The Kerala government, which is ushering into prohibition in a decade, on Wednesday decided to further increase the tax on liquor and tobacco products. The decision to further tax the tipplers in Kerala came amidst the claim of the Congress government that it was ready to forgo the revenue from liquor business.
After the cabinet meeting, chief minister Oommen Chandy said the tax on Indian made foreign liquor would be increased from present 115 per cent to 135 per cent. Apart from that, the IMFL would fetch a cess charge of 5 per cent on retail price. This is expected to fetch an additional income of Rs 1130 crore to the state exchequer. Besides, the tax on beer and wine would be increased from 50 per cent to 70 per cent, a step that is expected to give an additional income of Rs 100 crore for the cash-strapped government. The tax on tobacco products would be go up from 22 per cent to 30 per cent, a chunk of it would be ploughed back for the treatment of cancer patients.
At present, the liquor business forms 22 per cent of the state’s revenue. As a first step to total prohibition, the government decided to close down 730 bars out of 752 ones. These bars used to give the government Rs 150 crore in a month towards various taxes. Although the decision is pending in the court, the state government expects to make a windfall as more tipplers would purchase their bottles from the state-run liquor retailer BEVCO. Liquor sales shows that increase in retail prices have not played a dissuading factor for boozers.
As part of austerity measures, the ministers would not take 20 per cent of their salary until the end of this fiscal. Restrictions would be imposed on foreign trips of ministers. The government has also increased water charges. An increase in land tax is expected to fetch Rs 78 crore, said Chandy.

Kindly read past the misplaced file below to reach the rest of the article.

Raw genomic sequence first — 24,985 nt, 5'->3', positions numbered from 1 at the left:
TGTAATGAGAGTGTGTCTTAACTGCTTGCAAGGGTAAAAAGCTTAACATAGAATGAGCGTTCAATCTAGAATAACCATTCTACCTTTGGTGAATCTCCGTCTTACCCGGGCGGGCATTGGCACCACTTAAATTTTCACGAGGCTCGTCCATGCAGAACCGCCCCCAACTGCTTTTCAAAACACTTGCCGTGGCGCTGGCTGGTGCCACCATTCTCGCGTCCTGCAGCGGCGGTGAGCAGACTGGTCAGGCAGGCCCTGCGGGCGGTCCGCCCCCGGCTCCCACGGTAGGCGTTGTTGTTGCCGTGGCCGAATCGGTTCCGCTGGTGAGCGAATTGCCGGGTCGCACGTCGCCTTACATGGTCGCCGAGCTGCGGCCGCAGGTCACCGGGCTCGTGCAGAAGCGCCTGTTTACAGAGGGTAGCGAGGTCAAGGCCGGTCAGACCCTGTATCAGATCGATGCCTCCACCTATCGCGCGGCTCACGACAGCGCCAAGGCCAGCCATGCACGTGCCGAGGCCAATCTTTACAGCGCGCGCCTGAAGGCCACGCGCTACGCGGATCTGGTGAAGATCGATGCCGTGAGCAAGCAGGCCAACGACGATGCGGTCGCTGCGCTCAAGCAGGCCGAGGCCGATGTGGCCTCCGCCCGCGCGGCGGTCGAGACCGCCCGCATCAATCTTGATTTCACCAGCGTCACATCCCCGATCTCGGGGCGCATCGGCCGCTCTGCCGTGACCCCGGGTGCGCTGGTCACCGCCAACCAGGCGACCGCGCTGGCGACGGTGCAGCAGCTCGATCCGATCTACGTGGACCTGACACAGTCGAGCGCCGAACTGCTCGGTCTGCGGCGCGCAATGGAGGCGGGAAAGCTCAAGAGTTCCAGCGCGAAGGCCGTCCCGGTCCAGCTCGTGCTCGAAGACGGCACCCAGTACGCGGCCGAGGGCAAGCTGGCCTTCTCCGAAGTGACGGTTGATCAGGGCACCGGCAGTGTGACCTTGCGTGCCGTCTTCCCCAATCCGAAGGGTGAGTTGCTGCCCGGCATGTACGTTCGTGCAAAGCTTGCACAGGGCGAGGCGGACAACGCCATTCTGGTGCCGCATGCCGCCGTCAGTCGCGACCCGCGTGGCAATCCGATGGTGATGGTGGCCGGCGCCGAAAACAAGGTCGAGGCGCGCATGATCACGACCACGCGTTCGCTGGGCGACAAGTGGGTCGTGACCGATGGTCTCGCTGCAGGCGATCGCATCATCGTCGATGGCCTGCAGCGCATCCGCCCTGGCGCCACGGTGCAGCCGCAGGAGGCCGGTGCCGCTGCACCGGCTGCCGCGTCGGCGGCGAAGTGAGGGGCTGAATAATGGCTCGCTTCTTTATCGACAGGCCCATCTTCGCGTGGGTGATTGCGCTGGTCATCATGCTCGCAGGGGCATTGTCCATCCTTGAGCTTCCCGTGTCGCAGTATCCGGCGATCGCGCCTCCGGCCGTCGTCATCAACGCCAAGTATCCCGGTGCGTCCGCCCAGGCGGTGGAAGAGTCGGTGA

Kerala government has been tottering on the verge of a severe financial crumble down for last few months. For the first time in last one decade, the state had gone for an over draft of Rs 100 crore early this month. Besides, the government sold 10-year securities to find Rs 500 crore as the exchequer came under stress in the wake of huge flow of money towards various welfare schemes during the Onam festival.
Kerala has already borrowed Rs 6,900 crore this financial year at a time the maximum ceiling on borrowing for this fiscal is Rs 14,000 crore. The government has raised concern over fall in tax collection, but there were not earnest effort to collect huge sales tax arrears. The state is yet to exploit the potential of taxing the granite quarrying sector.
Even as the chasm between revenue and expenditure has been growing, the state government has allowed higher secondary batches to schools disregarding the warnings from the finance department. The ban on liquor at 700-odd hotels is feared to hit the state’s booming tourism sector which has witnessed a business of Rs 24,000 crore last year. The tourism industry has already alerted the government about the adverse impact of the new liquor policy.
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